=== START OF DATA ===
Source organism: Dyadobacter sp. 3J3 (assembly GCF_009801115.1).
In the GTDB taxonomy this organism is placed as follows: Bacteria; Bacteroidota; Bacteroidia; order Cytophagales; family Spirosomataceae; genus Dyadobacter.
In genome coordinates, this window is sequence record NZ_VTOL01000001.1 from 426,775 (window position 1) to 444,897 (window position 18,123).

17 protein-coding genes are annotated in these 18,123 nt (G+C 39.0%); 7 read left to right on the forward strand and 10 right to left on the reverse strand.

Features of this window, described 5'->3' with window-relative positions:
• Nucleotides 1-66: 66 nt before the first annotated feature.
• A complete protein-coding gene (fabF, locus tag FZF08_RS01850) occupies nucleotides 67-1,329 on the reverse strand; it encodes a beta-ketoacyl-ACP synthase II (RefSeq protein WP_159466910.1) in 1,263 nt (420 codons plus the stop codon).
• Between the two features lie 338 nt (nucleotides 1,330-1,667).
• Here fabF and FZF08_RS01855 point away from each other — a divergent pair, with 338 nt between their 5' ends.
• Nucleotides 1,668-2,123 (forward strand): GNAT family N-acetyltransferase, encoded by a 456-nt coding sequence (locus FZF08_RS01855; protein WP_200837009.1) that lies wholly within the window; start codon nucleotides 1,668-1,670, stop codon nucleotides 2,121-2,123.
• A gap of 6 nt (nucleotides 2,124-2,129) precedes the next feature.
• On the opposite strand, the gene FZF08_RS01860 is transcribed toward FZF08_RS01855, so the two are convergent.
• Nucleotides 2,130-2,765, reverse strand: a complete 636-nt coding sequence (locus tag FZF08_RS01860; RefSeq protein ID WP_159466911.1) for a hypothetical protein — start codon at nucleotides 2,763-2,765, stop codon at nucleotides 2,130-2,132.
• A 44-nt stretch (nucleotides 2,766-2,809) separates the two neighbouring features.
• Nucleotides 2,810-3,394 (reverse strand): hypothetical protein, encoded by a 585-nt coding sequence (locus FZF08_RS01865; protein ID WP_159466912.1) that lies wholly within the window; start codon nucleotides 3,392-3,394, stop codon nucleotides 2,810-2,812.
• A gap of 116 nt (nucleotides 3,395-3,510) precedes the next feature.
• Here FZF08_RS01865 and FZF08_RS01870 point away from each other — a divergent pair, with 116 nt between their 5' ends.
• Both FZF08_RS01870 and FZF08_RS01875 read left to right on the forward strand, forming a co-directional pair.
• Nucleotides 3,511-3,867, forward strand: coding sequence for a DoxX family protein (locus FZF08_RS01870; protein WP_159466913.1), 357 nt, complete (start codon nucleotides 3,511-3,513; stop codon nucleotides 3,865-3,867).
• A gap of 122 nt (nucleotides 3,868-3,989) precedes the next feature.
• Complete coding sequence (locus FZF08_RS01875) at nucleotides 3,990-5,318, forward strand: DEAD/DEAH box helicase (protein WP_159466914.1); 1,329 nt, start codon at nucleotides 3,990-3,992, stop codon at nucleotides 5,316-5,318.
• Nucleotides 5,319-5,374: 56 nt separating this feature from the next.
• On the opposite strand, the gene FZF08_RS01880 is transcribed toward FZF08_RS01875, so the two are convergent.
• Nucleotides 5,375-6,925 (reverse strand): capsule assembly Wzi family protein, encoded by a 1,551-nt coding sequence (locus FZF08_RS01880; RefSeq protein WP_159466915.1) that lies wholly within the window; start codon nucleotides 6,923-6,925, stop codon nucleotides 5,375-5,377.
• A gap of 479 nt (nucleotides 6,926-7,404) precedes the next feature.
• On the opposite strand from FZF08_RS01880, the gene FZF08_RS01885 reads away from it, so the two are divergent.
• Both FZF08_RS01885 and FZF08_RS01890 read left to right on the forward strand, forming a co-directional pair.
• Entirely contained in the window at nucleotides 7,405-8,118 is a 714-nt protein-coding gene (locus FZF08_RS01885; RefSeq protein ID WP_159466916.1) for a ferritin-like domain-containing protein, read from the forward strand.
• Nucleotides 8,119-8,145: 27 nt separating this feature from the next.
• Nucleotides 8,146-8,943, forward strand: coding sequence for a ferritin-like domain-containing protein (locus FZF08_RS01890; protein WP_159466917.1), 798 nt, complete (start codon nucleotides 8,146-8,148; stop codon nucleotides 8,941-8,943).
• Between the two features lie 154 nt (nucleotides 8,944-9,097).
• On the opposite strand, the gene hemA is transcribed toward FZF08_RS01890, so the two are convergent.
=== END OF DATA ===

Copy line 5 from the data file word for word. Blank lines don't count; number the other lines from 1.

Features of this window, described 5'->3' with window-relative positions: